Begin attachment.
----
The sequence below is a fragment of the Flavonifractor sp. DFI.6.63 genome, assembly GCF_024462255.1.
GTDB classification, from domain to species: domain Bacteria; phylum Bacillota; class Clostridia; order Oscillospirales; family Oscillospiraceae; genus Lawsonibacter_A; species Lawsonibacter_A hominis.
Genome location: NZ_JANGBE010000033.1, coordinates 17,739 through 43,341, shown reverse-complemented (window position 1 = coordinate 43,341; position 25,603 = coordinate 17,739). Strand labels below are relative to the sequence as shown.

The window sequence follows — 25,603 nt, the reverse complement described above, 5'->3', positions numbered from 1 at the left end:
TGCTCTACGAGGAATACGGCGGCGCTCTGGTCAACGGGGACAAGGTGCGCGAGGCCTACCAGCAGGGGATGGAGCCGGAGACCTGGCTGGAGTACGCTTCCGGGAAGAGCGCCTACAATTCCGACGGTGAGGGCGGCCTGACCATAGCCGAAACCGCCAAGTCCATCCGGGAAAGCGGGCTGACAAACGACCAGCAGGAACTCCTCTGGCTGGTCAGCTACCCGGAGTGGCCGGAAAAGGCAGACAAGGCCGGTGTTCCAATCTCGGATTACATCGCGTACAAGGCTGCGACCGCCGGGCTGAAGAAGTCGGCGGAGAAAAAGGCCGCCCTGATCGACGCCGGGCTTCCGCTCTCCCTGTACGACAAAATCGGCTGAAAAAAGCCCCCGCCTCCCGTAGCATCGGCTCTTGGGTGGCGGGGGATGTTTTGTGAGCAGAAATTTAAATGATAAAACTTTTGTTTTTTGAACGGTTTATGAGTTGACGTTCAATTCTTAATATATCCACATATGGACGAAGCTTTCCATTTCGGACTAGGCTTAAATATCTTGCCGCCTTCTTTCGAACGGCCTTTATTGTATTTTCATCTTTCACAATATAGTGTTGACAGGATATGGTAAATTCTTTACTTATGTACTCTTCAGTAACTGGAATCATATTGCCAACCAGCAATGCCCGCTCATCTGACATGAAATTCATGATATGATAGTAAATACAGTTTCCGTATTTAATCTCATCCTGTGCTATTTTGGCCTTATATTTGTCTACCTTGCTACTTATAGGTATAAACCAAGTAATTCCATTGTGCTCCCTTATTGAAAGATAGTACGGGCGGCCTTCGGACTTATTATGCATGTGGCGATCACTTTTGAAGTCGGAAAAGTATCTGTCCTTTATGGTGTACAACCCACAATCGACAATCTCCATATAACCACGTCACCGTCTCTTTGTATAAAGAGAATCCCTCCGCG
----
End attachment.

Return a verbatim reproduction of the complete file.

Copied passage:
The sequence below is a fragment of the Flavonifractor sp. DFI.6.63 genome, assembly GCF_024462255.1.
GTDB classification, from domain to species: domain Bacteria; phylum Bacillota; class Clostridia; order Oscillospirales; family Oscillospiraceae; genus Lawsonibacter_A; species Lawsonibacter_A hominis.
Genome location: NZ_JANGBE010000033.1, coordinates 17,739 through 43,341, shown reverse-complemented (window position 1 = coordinate 43,341; position 25,603 = coordinate 17,739). Strand labels below are relative to the sequence as shown.

The window sequence follows — 25,603 nt, the reverse complement described above, 5'->3', positions numbered from 1 at the left end:
TGCTCTACGAGGAATACGGCGGCGCTCTGGTCAACGGGGACAAGGTGCGCGAGGCCTACCAGCAGGGGATGGAGCCGGAGACCTGGCTGGAGTACGCTTCCGGGAAGAGCGCCTACAATTCCGACGGTGAGGGCGGCCTGACCATAGCCGAAACCGCCAAGTCCATCCGGGAAAGCGGGCTGACAAACGACCAGCAGGAACTCCTCTGGCTGGTCAGCTACCCGGAGTGGCCGGAAAAGGCAGACAAGGCCGGTGTTCCAATCTCGGATTACATCGCGTACAAGGCTGCGACCGCCGGGCTGAAGAAGTCGGCGGAGAAAAAGGCCGCCCTGATCGACGCCGGGCTTCCGCTCTCCCTGTACGACAAAATCGGCTGAAAAAAGCCCCCGCCTCCCGTAGCATCGGCTCTTGGGTGGCGGGGGATGTTTTGTGAGCAGAAATTTAAATGATAAAACTTTTGTTTTTTGAACGGTTTATGAGTTGACGTTCAATTCTTAATATATCCACATATGGACGAAGCTTTCCATTTCGGACTAGGCTTAAATATCTTGCCGCCTTCTTTCGAACGGCCTTTATTGTATTTTCATCTTTCACAATATAGTGTTGACAGGATATGGTAAATTCTTTACTTATGTACTCTTCAGTAACTGGAATCATATTGCCAACCAGCAATGCCCGCTCATCTGACATGAAATTCATGATATGATAGTAAATACAGTTTCCGTATTTAATCTCATCCTGTGCTATTTTGGCCTTATATTTGTCTACCTTGCTACTTATAGGTATAAACCAAGTAATTCCATTGTGCTCCCTTATTGAAAGATAGTACGGGCGGCCTTCGGACTTATTATGCATGTGGCGATCACTTTTGAAGTCGGAAAAGTATCTGTCCTTTATGGTGTACAACCCACAATCGACAATCTCCATATAACCACGTCACCGTCTCTTTGTATAAAGAGAATCCCTCCGCG